Pension problems are hardly unique to the U.S. Russia’s system, for example, looks worse than unsteady. The government there has decided, for the second consecutive year, to spend the money that was supposed to go toward investments for future pension payments on current payments instead. Russia Beyond the Headlines reports:
Contributions for 2013, amounting to some 550 billion rubles ($15.2 billion), have already been frozen, with the government intending to do the same with a further 700 billion rubles’ worth of pension savings for 2014.The move, which the Ministry of Labor and Social Protection says is necessary in order to finance current pension payments, will leave major Russian companies without investment and will force banks to raise interest rates.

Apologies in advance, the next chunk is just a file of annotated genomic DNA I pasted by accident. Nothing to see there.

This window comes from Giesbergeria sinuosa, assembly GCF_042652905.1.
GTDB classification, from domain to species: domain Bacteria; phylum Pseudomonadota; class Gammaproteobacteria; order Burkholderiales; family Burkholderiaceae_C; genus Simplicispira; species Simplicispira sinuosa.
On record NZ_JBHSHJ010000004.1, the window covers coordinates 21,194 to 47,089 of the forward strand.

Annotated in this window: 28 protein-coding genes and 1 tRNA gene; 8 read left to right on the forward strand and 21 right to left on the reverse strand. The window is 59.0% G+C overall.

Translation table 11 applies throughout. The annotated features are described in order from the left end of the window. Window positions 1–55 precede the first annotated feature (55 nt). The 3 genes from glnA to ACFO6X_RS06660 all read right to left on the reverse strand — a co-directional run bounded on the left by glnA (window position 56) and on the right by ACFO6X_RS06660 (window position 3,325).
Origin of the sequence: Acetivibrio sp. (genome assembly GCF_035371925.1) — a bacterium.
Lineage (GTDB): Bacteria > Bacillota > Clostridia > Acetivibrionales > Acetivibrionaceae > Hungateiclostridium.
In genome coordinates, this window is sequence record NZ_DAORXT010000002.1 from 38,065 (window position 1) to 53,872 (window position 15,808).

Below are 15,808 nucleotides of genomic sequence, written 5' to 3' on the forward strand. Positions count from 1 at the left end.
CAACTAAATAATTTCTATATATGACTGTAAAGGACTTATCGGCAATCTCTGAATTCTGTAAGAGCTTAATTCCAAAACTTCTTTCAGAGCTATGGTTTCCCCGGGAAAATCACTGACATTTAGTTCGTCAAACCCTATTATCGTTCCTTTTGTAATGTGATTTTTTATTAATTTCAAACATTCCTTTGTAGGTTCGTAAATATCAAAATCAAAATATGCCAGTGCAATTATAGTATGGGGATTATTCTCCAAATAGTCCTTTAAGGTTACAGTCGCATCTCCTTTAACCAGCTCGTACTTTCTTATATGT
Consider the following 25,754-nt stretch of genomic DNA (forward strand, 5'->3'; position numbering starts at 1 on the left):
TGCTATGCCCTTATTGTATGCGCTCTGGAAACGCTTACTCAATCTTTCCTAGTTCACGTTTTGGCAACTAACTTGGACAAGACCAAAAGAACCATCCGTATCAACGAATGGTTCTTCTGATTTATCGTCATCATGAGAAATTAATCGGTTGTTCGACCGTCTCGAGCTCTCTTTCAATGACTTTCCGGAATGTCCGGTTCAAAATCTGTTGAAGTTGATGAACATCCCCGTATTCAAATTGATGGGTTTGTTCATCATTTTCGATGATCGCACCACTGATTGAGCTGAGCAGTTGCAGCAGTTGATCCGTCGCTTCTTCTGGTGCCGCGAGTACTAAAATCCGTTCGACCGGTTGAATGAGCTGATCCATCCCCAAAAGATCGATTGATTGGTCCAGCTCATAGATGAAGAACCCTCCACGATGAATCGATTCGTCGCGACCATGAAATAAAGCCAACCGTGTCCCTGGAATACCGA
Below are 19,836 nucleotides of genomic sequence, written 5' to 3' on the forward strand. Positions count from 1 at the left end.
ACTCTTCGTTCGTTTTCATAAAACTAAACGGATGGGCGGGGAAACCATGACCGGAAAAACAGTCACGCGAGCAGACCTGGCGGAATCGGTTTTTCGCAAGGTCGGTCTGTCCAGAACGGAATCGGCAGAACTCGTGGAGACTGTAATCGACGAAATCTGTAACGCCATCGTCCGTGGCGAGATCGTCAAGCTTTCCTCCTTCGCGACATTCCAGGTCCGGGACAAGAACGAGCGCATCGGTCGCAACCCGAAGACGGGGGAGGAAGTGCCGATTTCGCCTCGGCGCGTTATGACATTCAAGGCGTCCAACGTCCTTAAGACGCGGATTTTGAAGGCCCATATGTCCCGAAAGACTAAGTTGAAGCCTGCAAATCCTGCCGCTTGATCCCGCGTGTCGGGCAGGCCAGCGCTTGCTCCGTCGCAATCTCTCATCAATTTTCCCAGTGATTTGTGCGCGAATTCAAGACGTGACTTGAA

The system, as originally conceived, was supposed to encourage employees to save for retirement. Out of the 22 percent taken out of their paychecks for pensions, workers were supposed to be able to put 6 percent into private investments (leaving the other 18 percent for present-day pension payments). But this year, like last year, all 22 percent of employees’ contributions will go directly to pay off the fund’s current obligations.So much for encouraging fiscal responsibility. Funds are falling short because the workforce is aging, but skimping on investments now will make things even worse down the line, when Russia’s population is even older. Russia is showing us why propping up a financially unsustainable present by depriving the future of investment returns isn’t a good idea—which makes us wonder why some U.S. states seem to want to follow a similar path.